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Chapter One: Glory to him who sleepeth not!

“John. Oh, John…”


John lurched awake in that harsh, “Afghanistan” kind of way he’d almost forgotten about—instantly alert for danger or disaster, heart pounding, searching for the threat. He was standing next to the table in Mrs. Hudson’s kitchen, not sure how he got there, a blanket slipping off his shoulders and Mrs. Hudson was standing next to him. Tears streamed down her face.

“What’s happened? Did Mary call?” Mary was out with a group of her friends from work; a sort of early bachelorette party, apparently. That had given John a perfect excuse to go haring off with Sherlock (and wasn’t there a quick hiccup to his heart at that thought—”not dead, not dead, still not dead”). They’d spent hours watching some hapless group Sherlock suspected were involved in a human trafficking ring, and come back with no information and soaking cold everything after huddling out in the icy rain for four hours. Mrs. Hudson had invited them in for hot toddies, and … that was the last John remembered. He glanced quickly at his watch—they’d been back not quite two hours.

“Oh, John, I’ve done something terrible. I didn’t mean to, I really didn’t, but he was so tired… And now he’s, well, he’s — please can you come upstairs?” She paced back over towards the stairs, swiping at the tears still running down her cheeks. John shoved the chair and blanket aside and hurtled up the staircase.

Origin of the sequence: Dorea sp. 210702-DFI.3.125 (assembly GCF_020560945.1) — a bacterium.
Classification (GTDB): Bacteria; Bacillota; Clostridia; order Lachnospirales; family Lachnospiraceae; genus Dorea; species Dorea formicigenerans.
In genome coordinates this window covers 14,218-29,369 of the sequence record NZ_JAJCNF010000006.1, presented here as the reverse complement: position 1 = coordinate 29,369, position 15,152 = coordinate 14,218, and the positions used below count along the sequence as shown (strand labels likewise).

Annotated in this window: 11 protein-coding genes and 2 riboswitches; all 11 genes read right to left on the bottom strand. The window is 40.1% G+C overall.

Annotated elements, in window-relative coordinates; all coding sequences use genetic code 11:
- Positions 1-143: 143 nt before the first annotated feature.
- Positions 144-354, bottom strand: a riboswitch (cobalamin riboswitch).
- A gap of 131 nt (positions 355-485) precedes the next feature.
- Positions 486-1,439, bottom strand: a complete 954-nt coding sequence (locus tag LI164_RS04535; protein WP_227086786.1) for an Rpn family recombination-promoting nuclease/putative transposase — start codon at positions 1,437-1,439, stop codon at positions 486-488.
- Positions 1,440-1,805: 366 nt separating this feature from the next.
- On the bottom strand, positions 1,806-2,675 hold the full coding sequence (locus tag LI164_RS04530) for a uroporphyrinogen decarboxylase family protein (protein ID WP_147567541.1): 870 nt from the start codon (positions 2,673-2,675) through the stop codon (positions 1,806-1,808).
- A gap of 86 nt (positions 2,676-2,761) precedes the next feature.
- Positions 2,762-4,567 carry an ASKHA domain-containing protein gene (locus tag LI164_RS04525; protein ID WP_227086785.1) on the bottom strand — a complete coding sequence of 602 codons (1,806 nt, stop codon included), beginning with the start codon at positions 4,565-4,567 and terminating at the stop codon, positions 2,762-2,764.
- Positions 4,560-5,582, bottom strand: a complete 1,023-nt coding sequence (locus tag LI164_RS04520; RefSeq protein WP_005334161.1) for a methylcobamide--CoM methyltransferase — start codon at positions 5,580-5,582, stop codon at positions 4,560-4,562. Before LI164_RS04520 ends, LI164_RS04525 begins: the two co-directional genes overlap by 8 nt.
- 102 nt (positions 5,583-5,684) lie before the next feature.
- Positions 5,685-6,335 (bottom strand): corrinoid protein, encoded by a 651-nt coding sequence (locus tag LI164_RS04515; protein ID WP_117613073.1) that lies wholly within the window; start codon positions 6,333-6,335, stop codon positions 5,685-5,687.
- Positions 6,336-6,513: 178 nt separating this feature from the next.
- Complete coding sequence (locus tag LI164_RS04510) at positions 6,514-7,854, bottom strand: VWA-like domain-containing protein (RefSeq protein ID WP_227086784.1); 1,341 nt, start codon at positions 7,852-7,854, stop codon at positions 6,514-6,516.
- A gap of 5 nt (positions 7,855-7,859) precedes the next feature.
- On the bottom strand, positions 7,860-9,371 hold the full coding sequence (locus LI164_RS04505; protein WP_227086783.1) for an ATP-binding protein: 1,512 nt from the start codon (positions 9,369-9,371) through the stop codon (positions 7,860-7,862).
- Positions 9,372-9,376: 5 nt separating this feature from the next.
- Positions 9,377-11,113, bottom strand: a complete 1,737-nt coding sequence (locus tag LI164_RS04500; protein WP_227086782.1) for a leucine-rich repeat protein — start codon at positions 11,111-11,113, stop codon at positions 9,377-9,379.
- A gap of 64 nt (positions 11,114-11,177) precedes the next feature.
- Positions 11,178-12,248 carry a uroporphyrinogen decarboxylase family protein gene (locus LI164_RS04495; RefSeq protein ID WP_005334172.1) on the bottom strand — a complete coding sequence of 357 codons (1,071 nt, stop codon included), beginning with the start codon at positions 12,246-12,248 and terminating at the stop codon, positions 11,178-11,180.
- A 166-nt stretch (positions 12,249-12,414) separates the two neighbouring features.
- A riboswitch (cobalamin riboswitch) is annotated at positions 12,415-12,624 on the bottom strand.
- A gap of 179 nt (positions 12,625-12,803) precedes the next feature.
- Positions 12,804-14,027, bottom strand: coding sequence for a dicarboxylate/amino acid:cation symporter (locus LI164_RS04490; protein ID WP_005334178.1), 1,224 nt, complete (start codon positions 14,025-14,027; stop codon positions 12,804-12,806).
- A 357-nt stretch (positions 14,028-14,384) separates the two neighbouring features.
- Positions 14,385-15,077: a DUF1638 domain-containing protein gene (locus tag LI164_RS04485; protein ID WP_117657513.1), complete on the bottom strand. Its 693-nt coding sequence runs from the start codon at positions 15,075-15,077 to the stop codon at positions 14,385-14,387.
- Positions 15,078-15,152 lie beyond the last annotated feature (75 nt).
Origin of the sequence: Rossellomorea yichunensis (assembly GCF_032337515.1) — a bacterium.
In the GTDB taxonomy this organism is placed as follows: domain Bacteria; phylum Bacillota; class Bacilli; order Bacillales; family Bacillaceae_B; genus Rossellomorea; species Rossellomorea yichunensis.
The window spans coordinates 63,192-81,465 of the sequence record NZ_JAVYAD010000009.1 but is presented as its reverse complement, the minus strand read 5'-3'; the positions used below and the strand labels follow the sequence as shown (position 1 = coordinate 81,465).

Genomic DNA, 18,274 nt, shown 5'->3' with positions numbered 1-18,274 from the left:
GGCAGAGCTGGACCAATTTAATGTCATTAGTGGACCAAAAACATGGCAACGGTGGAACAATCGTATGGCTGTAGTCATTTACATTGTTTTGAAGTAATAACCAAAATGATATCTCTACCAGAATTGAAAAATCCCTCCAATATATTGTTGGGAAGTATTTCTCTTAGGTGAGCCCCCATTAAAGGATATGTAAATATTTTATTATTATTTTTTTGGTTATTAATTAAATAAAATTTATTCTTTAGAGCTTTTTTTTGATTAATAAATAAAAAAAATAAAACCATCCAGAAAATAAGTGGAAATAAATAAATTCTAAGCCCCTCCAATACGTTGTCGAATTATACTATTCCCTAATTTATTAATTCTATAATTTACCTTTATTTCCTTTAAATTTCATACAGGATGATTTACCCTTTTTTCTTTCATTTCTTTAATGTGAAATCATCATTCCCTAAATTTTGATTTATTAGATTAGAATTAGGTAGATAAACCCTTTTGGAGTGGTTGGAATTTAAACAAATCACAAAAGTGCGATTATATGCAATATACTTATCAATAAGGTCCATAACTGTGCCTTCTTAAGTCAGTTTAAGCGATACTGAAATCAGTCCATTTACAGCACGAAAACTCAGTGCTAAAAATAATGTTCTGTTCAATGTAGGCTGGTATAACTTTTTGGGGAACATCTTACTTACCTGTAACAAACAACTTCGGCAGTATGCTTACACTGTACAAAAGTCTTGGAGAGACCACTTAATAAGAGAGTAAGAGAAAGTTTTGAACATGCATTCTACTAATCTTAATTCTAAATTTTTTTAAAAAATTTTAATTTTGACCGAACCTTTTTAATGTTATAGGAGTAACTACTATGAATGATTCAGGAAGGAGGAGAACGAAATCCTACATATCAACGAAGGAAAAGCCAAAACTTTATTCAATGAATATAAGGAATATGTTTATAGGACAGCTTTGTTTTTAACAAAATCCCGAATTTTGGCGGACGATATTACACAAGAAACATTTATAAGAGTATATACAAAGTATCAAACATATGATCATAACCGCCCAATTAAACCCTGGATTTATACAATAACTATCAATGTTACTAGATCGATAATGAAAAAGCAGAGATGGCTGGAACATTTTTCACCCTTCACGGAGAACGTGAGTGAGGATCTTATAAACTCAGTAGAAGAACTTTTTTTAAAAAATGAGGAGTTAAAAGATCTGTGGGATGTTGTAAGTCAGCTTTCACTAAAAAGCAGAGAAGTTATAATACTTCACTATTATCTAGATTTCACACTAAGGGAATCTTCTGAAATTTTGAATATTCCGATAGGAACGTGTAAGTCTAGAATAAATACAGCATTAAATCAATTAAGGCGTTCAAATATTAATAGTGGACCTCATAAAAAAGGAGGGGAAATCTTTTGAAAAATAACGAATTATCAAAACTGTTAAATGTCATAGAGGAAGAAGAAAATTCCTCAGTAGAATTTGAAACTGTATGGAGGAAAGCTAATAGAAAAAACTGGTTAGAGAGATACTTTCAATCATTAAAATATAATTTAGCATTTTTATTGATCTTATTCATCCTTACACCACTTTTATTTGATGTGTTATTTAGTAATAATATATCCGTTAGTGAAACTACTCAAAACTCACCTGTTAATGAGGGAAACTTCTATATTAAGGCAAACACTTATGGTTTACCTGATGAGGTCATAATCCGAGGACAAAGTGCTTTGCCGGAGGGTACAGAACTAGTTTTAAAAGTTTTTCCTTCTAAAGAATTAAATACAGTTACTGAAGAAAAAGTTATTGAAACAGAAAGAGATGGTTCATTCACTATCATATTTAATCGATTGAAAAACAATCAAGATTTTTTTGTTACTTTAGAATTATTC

He stopped short at the top—the flat was in near-darkness, only the dim light from the kitchen hood giving any illumination. He reached for the light switch, only to have Mrs. Hudson snatch at his wrist. “No, dear—the light makes him worse”, she gasped. 

“Worse, how?” he demanded. His eyes were scanning the dimly lit room—someone had clearly been very ill by the sofa, but no one was there now. “Where is he? What’s wrong with him?”

But then he heard the noise—a low anguished murmur that rose and fell like conversation, in some unrecognizable language. And it came from Sherlock, who was huddled far back under the desk. Without a thought, John flew across the room and onto his knees, reaching for Sherlock—only to have him shriek and throw himself further back, still continuing that awful noise. Without taking his eyes off Sherlock, John snapped at Mrs. Hudson. “What did you give him? Christ, his pupils are like marbles!”

Mrs. Hudson sobbed. “I’m so sorry, John. I was only trying to help. He hasn’t slept at all since he’s been back, you know—not at all. And you were cold, and he was so tired, but he couldn’t sit still, and… and… Ispikedhistoddywithmyherbalsoother.”  She clapped her hands over her mouth like a child.

John snapped instantly into Doctor Mode. “Get me the bottle, right now. Wait—before that. What happened? How did he act? When?”

Mrs. Hudson had stopped sobbing but was still trembling. “He kept flitting about the kitchen after you fell asleep—couldn’t stop. So I suggested he go upstairs so he wouldn’t wake you. I thought if he sat for a bit the tonic might work. I left the doors open so I could hear. And after a bit it got quiet, and I went up and he was asleep on the couch. So I came back down and made a cuppa for myself, but then I heard him being sick upstairs. So I went dashing up—I did call you, John, but… and when I got upstairs, he didn’t know me. I was so frightened. I’ve never seen him like that, even when he was using, well, you know. And I tried to get him to come downstairs to you, and he pulled away and got back under there in the dark. I turned the light on and that, that, it scared him, and he started making that terrible noise. Please, John, what can we do?”